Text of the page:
Strong Opposition Expressed To Bill To Allow Limited Event Venues In Agricultural Areas

Opponents say it would generate too much noise and traffic.


Frederick, Md (KM) A bill to allow limited event venues on farm property came under a lot of criticism during a public hearing Tuesday night before the Frederick County Council. Most speakers said this proposal would generate a lot of noise and traffic.

Richard Broadbent lives on Sixes Bridge Road in Emmitsburg, near the Engedi Estates, which holds a lot of wedding receptions and other events. “When events have occurred, there has been amplified noise that can be heard a mile away from at our home. Traffic increases by hundredfold during events, and we assume many of the drivers have been drinking for several hours when leaving,” he said.

Catherine Caruco lives in Ijamsville, not too far from Glen Ellen Farms on Mussetter Road. She says this event venue has parties every weekend. “I can hear the music playing inside my house and inside my bedroom. It’s repetitive and the continuous noise that frankly drives you crazy,” says Caruco. “The second you walk out of the door, you can hear everything: what the DJ is saying; what the crowd is screaming; what song is being played. And the music carries on for hours.”

The bill, sponsored by Councilman Tony Chmelik, would allow these limited event venues to open up in area zoned agriculture. The minimum size of the property would have to 25-acres, and must be actively used as a farm. The building or adjacent structure used for events needs to be 150-feet from any adjacent residential lot, and 50-feet from any other lot line. He said this measure would allow farmers to earn some extra income.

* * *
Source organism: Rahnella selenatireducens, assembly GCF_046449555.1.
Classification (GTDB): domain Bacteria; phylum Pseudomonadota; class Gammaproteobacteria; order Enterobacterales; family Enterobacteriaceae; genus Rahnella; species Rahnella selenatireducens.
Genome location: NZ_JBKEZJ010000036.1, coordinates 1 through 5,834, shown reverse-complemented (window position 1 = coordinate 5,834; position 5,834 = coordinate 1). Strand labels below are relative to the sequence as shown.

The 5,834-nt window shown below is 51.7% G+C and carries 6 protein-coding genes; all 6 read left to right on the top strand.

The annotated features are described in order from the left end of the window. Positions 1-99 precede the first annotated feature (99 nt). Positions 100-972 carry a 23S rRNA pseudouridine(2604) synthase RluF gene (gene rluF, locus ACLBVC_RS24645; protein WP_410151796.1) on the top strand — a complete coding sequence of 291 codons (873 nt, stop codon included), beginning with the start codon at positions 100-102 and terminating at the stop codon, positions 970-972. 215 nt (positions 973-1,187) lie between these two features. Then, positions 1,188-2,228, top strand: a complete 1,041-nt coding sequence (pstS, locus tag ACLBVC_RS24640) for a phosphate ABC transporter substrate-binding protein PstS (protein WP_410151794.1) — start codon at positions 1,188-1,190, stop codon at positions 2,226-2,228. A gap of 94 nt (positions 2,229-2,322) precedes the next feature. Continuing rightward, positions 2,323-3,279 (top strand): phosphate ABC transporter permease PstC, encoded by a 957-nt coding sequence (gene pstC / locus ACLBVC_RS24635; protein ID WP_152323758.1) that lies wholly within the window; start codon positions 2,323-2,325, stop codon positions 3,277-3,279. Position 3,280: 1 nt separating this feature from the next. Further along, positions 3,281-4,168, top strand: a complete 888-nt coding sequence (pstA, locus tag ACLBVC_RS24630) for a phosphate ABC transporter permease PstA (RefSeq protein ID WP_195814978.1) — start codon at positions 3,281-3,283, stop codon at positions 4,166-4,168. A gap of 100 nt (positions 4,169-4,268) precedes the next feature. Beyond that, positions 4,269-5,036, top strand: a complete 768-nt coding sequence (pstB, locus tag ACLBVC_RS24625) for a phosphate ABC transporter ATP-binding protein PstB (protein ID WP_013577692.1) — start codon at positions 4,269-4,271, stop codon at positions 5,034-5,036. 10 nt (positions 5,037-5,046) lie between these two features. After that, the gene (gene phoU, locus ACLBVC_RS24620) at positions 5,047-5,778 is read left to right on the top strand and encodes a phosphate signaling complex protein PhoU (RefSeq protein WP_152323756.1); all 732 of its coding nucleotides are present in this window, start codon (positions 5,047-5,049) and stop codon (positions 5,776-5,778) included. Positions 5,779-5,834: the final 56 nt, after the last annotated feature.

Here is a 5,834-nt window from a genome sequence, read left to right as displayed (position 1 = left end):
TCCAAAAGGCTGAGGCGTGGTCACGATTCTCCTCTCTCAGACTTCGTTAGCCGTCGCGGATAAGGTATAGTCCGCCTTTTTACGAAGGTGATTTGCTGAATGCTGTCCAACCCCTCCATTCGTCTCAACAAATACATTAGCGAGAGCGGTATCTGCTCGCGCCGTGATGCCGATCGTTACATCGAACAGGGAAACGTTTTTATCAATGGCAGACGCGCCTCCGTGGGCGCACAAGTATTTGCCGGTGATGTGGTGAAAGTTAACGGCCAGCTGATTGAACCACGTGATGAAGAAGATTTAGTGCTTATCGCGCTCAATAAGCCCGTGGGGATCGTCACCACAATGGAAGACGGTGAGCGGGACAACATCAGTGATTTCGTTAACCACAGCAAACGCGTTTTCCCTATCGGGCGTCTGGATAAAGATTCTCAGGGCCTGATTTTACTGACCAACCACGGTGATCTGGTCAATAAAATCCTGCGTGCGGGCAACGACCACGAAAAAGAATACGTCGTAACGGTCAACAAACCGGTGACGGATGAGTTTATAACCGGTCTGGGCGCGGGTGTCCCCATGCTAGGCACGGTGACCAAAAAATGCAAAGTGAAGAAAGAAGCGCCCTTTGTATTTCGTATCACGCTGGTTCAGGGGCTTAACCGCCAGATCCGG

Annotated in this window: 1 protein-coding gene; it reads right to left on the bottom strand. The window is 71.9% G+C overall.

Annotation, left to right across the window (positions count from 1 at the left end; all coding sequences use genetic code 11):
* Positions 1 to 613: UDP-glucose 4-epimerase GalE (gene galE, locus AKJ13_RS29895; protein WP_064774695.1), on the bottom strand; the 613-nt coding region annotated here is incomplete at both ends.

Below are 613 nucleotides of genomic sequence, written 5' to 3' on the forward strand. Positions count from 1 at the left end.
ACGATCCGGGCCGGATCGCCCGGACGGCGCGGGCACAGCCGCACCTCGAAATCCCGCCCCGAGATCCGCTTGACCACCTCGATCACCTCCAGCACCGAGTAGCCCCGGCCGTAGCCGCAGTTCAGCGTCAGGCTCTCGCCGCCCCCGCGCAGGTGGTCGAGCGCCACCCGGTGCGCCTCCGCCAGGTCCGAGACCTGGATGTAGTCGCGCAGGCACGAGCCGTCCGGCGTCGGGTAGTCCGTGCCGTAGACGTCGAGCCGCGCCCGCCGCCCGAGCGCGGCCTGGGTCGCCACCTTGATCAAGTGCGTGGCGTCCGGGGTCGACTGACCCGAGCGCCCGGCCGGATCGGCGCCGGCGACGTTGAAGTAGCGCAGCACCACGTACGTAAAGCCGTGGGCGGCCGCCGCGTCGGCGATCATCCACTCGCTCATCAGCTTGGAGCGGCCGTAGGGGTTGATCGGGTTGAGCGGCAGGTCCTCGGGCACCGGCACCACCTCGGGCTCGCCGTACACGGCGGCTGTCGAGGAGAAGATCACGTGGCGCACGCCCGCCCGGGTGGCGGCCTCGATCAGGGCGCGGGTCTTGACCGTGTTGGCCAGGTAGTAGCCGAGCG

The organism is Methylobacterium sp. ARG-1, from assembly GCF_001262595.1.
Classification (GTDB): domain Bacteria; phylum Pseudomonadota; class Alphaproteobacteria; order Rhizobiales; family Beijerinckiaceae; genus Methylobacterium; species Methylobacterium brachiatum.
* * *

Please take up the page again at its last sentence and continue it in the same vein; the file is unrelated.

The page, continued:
Sue Boher also lives on Sixes Bridge Road, and she questioned the requirement that the parcel be at least 25-acres. “The 25-acre lot size is woefully inadequate and the reality would be an open invitation to speculators, who could subdivide large tracts of valuable farmland into smaller parcels for commercialization,” she said. “These are not struggling farmers trying to supplement their incomes. These are opportunists.”

The Council also heard from Debbie Newcomer, who operates Engedil Estates. “The bill would allow a limited number–everybody keeps forgetting that–limited number of events as an accessory, but only with special exception, and concept plan approval,” she said. “This is not a bill that’s going to foster Woodstock-type parties.”

She also said there’s a lot you can do on 25-acres of land. “You can raise livestock on a 25-acre farm,” she said. That brought loud complaints from the audience, leading Council President Bud Otis to pound the gavel and say “let the speaker speak.” Newcomer then said “no respect. That’s all we’ve ever gotten from that neighborhood. So I’m not surprised.”

Councilman Chmelik noted he and his colleagues have received a lot of e-mails in opposition to this legislation. He said the bill will probably be amended before any decision is made.


By Kevin McManus